I have the distinguished honor of needling in on the "Fine Art" portion of this blog this time. The other day I went to the Frye Art Museum, located in the flamboyant and hipster-laden Capitol Hill portion of Seattle. This museum is always great, and always free. Upon entering, you encounter a movie playing before you can even hope to see any art. This was planned. I had the distinct urge to move on. That urge was stupid and I accomplished a very parental chastisement of this urge later on in the day. I watched the whole thing. It was longish and I was standing the entire time, but it was good. I nearly cried on two occasions, but as I looked around at some of the art people, they seemed stoic and rigid and their faces didn't even attempt at tears, so I sucked it into a ball in my stomach to wait patiently for my inevitable nervous breakdown years from now.
The show was called "Tim Rollins and K.O.S.: A History." Tim Rollins started what he called the "Art and Knowledge Workshop" in South Bronx, a place known for its poverty and violence, for at-risk kids who called themselves "Kids of Survival" or K.O.S. The idea was to read important literature (see where I come in here) and make art from its seeded themes. The film concerned a specific group of these at-risk kids, who would cycle through as they moved on to (hopefully) bigger and better things. With each book, they would take every page and paste them in order on the canvas. That was almost always the foundation. Tim was rough with the kids in a way that worked. He held them responsible for their own education, an education the he helped them achieve. I won't give away what happens or why I could have cried. If you can, go see it yourself (as this blog demands).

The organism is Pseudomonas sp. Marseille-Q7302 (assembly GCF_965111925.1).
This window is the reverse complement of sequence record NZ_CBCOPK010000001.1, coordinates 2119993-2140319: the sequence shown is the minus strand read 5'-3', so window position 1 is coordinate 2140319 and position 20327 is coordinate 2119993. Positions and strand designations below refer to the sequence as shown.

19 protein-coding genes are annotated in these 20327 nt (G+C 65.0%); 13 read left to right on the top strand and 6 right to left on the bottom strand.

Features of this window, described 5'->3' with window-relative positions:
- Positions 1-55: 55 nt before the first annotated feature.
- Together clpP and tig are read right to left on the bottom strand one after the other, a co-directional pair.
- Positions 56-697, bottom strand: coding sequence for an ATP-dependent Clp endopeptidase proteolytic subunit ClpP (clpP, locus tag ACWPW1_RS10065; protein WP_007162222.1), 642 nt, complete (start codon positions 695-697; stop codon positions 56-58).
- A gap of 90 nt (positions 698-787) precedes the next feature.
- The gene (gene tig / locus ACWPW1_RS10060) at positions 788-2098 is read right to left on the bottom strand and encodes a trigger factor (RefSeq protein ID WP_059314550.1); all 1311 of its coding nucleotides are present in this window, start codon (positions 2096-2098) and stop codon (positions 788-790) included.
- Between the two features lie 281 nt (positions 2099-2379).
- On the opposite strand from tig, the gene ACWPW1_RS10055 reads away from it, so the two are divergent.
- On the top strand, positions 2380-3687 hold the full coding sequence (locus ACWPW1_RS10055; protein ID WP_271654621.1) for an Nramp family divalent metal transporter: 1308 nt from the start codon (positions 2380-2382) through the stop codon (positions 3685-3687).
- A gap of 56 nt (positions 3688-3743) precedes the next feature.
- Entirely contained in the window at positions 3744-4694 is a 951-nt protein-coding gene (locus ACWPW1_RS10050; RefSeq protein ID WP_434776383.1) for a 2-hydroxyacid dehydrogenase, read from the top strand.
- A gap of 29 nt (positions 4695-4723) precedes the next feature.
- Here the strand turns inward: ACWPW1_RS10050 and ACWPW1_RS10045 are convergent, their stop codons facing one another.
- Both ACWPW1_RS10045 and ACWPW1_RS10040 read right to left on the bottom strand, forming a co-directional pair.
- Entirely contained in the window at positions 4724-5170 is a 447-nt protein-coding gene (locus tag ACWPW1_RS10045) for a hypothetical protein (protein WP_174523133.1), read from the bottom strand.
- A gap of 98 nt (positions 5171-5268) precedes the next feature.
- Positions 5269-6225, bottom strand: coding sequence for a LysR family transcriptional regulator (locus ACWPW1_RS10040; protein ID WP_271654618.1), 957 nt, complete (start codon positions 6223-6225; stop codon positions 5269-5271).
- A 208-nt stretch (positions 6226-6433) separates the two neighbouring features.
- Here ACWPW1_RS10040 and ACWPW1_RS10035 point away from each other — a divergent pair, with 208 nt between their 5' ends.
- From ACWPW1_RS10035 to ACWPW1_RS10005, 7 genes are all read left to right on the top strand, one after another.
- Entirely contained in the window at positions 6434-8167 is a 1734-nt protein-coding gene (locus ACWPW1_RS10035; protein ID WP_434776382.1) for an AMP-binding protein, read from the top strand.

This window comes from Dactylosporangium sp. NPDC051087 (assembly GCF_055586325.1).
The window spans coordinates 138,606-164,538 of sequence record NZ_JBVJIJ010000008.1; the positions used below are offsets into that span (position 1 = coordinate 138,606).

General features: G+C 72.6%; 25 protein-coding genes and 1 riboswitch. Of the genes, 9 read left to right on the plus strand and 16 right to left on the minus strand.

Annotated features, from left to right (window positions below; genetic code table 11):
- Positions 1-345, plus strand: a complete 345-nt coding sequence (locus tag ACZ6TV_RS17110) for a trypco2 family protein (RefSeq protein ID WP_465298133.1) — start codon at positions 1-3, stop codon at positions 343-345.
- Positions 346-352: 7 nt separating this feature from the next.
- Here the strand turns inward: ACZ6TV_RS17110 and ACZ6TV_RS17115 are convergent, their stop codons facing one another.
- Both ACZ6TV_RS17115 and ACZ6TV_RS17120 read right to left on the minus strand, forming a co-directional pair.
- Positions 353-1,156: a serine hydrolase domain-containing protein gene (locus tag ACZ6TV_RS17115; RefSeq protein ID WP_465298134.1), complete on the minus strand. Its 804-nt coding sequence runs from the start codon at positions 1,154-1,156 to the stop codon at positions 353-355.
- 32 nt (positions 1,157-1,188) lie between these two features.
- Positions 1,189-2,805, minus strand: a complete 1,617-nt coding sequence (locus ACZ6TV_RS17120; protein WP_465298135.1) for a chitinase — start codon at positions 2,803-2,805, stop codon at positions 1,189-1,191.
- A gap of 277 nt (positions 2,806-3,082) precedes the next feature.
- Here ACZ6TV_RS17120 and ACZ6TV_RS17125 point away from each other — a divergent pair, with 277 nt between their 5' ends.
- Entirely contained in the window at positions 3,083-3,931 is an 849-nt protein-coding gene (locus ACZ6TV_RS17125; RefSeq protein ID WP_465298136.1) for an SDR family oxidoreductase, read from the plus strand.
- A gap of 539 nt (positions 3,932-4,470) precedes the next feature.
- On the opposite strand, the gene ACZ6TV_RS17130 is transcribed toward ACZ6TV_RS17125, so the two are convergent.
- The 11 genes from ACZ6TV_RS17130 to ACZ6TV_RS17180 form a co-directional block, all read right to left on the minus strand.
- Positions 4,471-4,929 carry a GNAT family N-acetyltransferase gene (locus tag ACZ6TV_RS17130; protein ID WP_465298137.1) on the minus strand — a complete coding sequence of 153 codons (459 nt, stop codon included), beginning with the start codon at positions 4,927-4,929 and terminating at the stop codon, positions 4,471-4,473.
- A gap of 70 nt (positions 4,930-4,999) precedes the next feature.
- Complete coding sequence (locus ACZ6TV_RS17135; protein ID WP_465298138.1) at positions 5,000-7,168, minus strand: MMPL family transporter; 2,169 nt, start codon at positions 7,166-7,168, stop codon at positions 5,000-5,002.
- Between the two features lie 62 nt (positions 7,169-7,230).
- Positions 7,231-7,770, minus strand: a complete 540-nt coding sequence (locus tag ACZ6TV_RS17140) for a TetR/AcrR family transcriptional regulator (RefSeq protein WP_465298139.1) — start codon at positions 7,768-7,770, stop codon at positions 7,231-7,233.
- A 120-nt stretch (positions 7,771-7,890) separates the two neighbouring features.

So, swallowing the intensity of the movie and shaking my legs out, I finally entered the art portion of the museum. This is where I realized how important it was that I saw that film. All these pieces which were given such thick histories involving the kids and their struggles were on display. Seeing all of it firsthand was amazing. Considering everything — the education, the synthesis between art and literature, the buoyancy it gave to their futures — I was moved. These pieces had a wonderful fourth dimension, meaning they weren't merely stretchers, canvas, print and paint, but also carried the weight of emotion and history, moved across time. These kids are now adults with something to show for their struggle.
Their pieces are part of many public collections including the Museum of Modern Art in New York, the Hirshhorn Museum and Sculpture Garden in Washington, D.C., the Museum of Fine Arts in Boston, and the Tate Gallery in London amongst others. They have also had many exhibitions all over the world and now including the Frye in Seattle. See it. It is worth it.